I’ve said more than once that if we as Catholics truly understood who was present in the tabernacle, nothing could keep us from Him. We would fill the pews to overflowing, bring family and friends to a personal encounter with Jesus. We would gladly sacrifice to spend time at His feet, listening to Him, learning from Him, serving Him.

And yet I don’t do these things. We don’t do these things.

The red lamp above the tabernacle signifies that He’s always there. What’s keeping you?

Blogger's Note: This article appears in the Sunday, Jan. 25, church bulletin .

Monday, January 19, 2015

Book Break: Your Life In the Holy Spirit

Blogger's Note: I reserve the right to re-read this book and revise this review as what I've read continues to sink in. I wanted to write about it soon, but honestly, my head is spinning!

If you're like most Catholics, the concept of the Holy Trinity -- three persons; one God -- is one of the mysteries of our faith that is most difficult to grasp. The best explanation I've heard uses marriage to teach us about the Trinity, and vice versa:
  • God is a loving communion of persons.
  • Just as God the Father loves God the Son, and God the Son reflects that love back to God the Father, so to with husbands and wives: the two are united in love so completely they are inseparable and become one person. 
  • Just as that shared love between husband and wife can become so powerful, life-giving, and tangible that it results in a new person and is given a name, the shared love between God the Father and God the Son is so abundant and powerfully life-giving that it takes on a life of its own and becomes a third person, God the Holy Spirit -- who, in the Nicene Creed each Sunday, we call "the Lord, the Giver of Life."
This explanation helps me to conceive of the Three-In-One, but the ability to relate to the Holy Spirit as a person remains elusive to me. I recently found up a copy of Alan Schreck's Your Life in the Holy Spirit and decided to read it, in hopes that it would relieve this difficulty and help my devotion to the Holy Spirit as a person, rather than some mysterious force that helps me understand the Father and the Son. Schreck is a theology professor at Franciscan University of Steubenville and a contributor to Catholic Answers -- so he seems like a good source on the topic.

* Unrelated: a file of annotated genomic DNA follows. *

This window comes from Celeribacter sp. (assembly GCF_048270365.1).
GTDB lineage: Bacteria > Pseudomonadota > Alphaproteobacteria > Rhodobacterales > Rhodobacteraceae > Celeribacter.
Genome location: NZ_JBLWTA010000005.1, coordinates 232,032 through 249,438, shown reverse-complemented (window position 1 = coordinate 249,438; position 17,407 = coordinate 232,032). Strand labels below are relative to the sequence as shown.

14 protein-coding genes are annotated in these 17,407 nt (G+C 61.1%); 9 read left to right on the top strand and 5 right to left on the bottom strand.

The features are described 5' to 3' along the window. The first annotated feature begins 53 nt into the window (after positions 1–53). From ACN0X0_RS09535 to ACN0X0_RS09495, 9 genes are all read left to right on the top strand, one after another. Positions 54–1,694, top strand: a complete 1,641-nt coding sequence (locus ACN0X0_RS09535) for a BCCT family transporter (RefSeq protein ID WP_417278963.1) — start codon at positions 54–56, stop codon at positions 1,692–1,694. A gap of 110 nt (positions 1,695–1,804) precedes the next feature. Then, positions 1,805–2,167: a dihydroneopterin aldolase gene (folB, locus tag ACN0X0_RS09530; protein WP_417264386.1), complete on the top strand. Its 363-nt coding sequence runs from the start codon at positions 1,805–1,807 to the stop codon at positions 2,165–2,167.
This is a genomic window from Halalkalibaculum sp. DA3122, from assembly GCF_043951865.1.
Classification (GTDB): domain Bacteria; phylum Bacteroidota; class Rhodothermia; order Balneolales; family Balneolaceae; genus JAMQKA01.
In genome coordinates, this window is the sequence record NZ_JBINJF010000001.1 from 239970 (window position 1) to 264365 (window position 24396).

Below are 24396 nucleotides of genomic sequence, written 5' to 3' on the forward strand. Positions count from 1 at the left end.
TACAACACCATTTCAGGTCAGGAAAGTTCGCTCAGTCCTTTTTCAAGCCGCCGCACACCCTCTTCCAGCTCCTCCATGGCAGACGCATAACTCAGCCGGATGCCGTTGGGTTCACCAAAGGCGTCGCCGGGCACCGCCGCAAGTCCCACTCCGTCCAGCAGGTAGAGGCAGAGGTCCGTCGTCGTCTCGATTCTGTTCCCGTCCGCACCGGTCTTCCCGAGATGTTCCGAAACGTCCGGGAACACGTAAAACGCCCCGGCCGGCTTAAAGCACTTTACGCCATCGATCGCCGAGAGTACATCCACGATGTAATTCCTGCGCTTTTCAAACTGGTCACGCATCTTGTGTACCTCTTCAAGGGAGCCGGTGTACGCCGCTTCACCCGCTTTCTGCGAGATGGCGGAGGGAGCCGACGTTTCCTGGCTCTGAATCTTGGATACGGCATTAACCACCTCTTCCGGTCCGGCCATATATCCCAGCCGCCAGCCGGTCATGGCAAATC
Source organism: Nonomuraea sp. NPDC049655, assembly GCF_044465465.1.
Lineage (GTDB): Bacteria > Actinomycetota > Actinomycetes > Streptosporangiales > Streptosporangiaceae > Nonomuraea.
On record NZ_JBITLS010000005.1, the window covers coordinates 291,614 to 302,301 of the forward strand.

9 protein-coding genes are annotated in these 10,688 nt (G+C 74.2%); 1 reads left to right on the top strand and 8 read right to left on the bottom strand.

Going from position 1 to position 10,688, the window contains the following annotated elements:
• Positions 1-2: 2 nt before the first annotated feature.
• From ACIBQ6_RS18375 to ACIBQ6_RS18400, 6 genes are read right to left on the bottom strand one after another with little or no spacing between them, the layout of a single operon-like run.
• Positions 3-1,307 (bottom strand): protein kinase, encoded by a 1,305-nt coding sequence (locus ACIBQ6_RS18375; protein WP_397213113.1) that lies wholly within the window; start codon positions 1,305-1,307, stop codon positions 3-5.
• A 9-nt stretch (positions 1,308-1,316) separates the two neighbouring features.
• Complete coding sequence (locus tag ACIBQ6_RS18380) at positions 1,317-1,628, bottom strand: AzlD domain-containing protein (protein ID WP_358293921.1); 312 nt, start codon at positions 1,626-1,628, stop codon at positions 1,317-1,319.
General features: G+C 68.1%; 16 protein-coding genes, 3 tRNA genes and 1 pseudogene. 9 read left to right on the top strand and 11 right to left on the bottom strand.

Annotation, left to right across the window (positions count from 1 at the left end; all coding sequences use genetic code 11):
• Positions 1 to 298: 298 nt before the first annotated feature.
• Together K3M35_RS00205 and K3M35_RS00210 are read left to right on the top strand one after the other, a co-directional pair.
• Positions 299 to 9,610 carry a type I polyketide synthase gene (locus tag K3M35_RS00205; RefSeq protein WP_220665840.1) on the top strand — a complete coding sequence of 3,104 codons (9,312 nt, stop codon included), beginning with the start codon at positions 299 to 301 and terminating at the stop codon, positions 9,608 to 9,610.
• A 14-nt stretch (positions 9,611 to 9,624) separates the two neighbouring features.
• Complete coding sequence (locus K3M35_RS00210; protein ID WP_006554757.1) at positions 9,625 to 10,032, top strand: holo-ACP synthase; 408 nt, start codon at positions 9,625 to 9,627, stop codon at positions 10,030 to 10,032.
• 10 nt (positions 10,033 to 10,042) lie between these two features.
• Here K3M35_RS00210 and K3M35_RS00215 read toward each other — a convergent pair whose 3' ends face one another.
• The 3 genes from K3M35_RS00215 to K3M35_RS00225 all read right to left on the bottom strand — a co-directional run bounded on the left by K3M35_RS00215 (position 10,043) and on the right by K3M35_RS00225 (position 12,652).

Monday, January 12, 2015

Belated Season's Greetings from the Thorp Gang!

The Thorp Christmas Letter for 2014-15 is now online. We won't be sending out hard copies this year, except for those who can't receive it any other way. Read it here, and God bless you all abundantly in the New Year!

Friday, January 9, 2015

LIFT Links: Family Faith Formation
Through Sacramental Living

If we want to raise Catholic children and keep them that way, it's important that we aren't just going through the motions. This week, how about a few links to help us be more intentional Catholic parents who lead our children to Christ by the sacraments and example?
  • Show Your Faith, Even at Work. When I worked for the University of Minnesota, I often felt as though I were behind enemy lines. I found myself anticipating conflict and constantly wondering if I were outspoken enough about my faith. Three separate priests, on three separate occasions, gave me the same advice: It's not about picking fights with people who feel differently -- it's about being a known, visible, practicing Catholic. If people see you living your faith, they'll be drawn to it, and if nothing else, they'll realize that Catholics are all "bad." For advice and inspiration on this topic, check out "Five Ways to Show Catholic Courage at Work."